Stocks open higher on Wall Street ahead of retailers earnings
Shares rose modestly higher on Wall Street early Monday, making the week an encouraging start after its first weekly loss in six. The S&P 500 rose 0.2% early, the Dow Jones Industrial Average and the Nasdaq added 0.3%. Crude oil prices fell and the 10-year Treasury yield rose to 1.60%. European markets were higher and Asian markets mostly closed higher. Several major retailers will report their latest quarterly results this week, including Home Depot and Walmart on Tuesday and Target on Wednesday.
This is an urgent news update. A previous AP story follows below.
Stocks rose on Monday in Europe and Asia ahead of virtual talks between President Joe Biden and Chinese President Xi Jinping.
The meeting, scheduled for late Monday, could add some clarity about the state of fraught trade relations between the world’s two largest economies.
This comes after the United States and China pledged in United Nations climate talks to intensify cooperation in curbing climate-damaging emissions. But it comes after months of fruitless exchanges between the two chief advisers.
“So far, relations between Washington and Beijing are at an all-time low, and traders hope this meeting will give them reason to feel more comfortable when it comes to geopolitics,” said Naim Aslam of Avatrade. Suspension.
Germany’s DAX rose 0.1% to 16104.86 while Paris’s CAC 40 rose 0.3% to 7,112.49. In London, the FTSE 100 remained almost unchanged at 7,348.52.
S&P 500 futures and the Dow industrial index were up 0.1%.
Japan reported that its economy contracted in the July-September quarter amid tightening epidemic restrictions that affected consumer spending.
On an annual basis, the economy contracted an average of 0.3%. It shrank 0.8% from the previous quarter.
Prime Minister Fumio Kishida is due to introduce a massive stimulus package this week, with spending of up to 40 trillion yen ($350 billion).
The recent sharp drop in novel coronavirus cases has enabled the country to ease restrictions on business and other activities, and this along with government spending is expected to lead to a strong recovery in the last quarter of the year.
Tokyo’s Nikkei 225 rose 0.6% to 29,776.80, while South Korea’s Kospi rose 1% to 2,999.52. In Australia, the S&P/ASX 200 rose 0.3% to 7,470.10.
The latest Chinese data update was a mixed bag, with retail sales and factory production up but home prices weaker and investment in fixed assets.
Hong Kong’s Hang Seng rose 0.3% to 25390.91, while Shanghai Composite slipped 0.2% to 3533.30.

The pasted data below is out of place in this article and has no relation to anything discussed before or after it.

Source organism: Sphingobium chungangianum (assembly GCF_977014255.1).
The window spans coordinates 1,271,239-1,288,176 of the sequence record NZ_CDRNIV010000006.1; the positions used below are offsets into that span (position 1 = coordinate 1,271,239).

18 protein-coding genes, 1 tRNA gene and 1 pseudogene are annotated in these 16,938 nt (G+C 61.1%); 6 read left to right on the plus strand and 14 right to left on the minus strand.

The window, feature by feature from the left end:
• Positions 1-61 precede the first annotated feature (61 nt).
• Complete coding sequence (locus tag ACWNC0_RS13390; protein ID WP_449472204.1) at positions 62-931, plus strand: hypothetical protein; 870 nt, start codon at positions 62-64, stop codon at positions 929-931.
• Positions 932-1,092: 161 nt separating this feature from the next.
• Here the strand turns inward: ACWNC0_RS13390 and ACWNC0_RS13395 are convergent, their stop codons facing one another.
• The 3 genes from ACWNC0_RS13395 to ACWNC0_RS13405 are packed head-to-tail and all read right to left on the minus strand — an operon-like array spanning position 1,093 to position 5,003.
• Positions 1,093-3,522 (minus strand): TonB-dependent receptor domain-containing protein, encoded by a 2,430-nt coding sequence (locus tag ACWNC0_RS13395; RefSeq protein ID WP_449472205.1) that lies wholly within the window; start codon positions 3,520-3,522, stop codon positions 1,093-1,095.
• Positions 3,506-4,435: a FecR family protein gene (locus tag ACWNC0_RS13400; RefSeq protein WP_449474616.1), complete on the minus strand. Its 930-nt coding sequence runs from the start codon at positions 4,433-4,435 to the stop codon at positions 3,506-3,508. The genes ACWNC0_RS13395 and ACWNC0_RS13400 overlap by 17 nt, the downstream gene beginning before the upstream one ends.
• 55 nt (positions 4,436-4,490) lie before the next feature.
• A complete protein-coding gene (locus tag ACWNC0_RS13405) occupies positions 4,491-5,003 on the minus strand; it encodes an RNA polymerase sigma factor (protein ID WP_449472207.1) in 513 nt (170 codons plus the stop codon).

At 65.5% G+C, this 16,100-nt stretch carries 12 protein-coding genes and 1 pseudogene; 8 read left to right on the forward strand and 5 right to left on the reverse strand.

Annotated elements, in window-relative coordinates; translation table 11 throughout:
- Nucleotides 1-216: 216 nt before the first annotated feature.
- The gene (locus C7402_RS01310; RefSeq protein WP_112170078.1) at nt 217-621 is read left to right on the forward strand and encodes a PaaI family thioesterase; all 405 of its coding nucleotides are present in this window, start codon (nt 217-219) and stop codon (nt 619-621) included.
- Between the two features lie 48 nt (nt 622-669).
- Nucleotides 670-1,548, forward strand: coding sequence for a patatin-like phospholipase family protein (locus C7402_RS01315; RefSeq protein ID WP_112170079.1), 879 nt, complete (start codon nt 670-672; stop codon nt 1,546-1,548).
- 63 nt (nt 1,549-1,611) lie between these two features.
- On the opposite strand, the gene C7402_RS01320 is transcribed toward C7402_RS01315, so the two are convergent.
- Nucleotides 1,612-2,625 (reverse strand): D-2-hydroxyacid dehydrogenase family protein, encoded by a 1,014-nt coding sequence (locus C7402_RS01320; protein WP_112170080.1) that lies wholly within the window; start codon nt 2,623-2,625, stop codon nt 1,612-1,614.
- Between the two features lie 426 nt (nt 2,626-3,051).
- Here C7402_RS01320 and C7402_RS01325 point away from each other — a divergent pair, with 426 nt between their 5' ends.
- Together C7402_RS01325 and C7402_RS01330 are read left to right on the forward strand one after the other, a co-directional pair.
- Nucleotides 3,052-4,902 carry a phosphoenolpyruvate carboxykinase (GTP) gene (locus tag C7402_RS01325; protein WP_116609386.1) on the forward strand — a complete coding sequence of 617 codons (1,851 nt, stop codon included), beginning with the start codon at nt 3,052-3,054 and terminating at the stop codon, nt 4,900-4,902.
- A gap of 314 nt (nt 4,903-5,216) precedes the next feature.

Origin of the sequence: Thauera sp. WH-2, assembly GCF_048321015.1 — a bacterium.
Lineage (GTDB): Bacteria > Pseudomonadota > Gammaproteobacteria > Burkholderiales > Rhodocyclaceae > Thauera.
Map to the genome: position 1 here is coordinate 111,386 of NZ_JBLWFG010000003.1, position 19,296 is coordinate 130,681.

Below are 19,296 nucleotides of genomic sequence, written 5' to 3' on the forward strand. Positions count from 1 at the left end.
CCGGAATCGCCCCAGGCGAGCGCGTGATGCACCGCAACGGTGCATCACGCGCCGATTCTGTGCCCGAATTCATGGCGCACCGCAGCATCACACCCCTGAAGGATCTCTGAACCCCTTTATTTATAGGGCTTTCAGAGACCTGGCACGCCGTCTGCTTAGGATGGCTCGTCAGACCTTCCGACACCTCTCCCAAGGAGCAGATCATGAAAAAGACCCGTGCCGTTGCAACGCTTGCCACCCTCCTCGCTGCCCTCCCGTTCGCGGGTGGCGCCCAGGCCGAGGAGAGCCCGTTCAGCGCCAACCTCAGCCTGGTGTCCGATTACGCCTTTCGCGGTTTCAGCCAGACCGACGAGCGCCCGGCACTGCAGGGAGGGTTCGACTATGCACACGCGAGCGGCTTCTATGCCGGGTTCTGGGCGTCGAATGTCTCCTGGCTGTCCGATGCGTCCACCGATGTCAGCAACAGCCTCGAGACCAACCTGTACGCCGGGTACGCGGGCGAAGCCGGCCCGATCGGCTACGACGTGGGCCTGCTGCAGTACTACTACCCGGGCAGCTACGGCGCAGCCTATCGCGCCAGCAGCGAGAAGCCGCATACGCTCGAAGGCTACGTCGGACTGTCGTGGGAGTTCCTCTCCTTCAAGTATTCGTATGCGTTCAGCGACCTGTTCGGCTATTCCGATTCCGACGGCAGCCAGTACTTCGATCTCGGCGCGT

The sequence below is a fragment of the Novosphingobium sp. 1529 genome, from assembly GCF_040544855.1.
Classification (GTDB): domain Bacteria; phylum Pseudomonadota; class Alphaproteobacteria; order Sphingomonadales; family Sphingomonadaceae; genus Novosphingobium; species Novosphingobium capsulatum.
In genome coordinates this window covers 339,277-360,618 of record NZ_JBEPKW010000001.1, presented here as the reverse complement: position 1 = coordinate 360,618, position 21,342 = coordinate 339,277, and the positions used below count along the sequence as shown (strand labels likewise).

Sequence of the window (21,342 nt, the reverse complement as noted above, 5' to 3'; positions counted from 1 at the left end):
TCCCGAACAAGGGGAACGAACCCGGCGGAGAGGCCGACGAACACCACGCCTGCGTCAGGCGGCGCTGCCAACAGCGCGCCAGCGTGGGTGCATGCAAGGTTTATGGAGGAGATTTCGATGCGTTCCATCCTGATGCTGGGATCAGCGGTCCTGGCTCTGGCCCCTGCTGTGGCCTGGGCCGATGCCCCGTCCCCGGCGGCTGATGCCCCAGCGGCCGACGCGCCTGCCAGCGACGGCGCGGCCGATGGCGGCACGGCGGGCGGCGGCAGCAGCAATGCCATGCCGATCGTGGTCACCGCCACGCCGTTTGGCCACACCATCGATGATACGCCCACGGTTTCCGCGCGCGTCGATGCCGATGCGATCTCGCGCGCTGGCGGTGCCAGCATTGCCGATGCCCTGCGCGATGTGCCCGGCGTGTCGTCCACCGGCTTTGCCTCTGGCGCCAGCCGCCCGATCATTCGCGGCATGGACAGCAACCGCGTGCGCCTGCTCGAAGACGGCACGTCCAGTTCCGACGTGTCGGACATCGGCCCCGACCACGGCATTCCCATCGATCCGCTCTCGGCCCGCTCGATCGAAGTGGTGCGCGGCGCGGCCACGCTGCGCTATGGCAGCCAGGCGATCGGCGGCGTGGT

In Beijing, a new exchange set up to serve entrepreneurs opened Monday with 81 companies amid a crackdown on tech giants that wiped out more than $1 trillion of their market value overseas.
She joins others in Shanghai and the southern city of Shenzhen. Mainland exchanges are mostly off-limits to foreign investors and were created primarily to raise funds for state-owned companies. President Xi Jinping said in September that the Beijing Stock Exchange would “create a service-oriented and innovation hub for small and medium-sized businesses,” the ruling party’s term for private companies.
On Friday, stocks closed higher on Wall Street but the market still ended the week lower.
The S&P 500 rose 0.7% but ended the week 0.3% lower in its first weekly loss in six weeks.
The Dow Jones Industrial Average rose 0.5% and the Nasdaq Composite closed 1% higher. The Dow lost 0.6% for the week and the Nasdaq lost 0.7%.
The streak of recent gains for stocks, which produced a string of record highs for major indices, appears to have fizzled out as investors’ focus shifted from corporate earnings to rising inflation.
A wide range of companies have shown that they have weathered the summer wave of COVID-19 cases and ongoing supply chain problems.
Wall Street will get an update on consumer spending on Tuesday when the Commerce Department releases its October retail sales report. Several major companies have yet to announce earnings, including Home Depot and Walmart, which will report results on Tuesday. Target will report its results on Wednesday and Macy’s will report its earnings on Thursday.
On Monday, the price of benchmark US crude oil fell 61 cents to $80.18 a barrel in electronic trading on the New York Mercantile Exchange. It lost 80 cents to $80.79 a barrel on Friday.
Brent crude oil, the basis for international pricing, lost 72 cents to $81.45 a barrel.
The dollar fell to 113.89 Japanese yen from 113.97 yen. The euro rose to $1.1454 from $1.1447.
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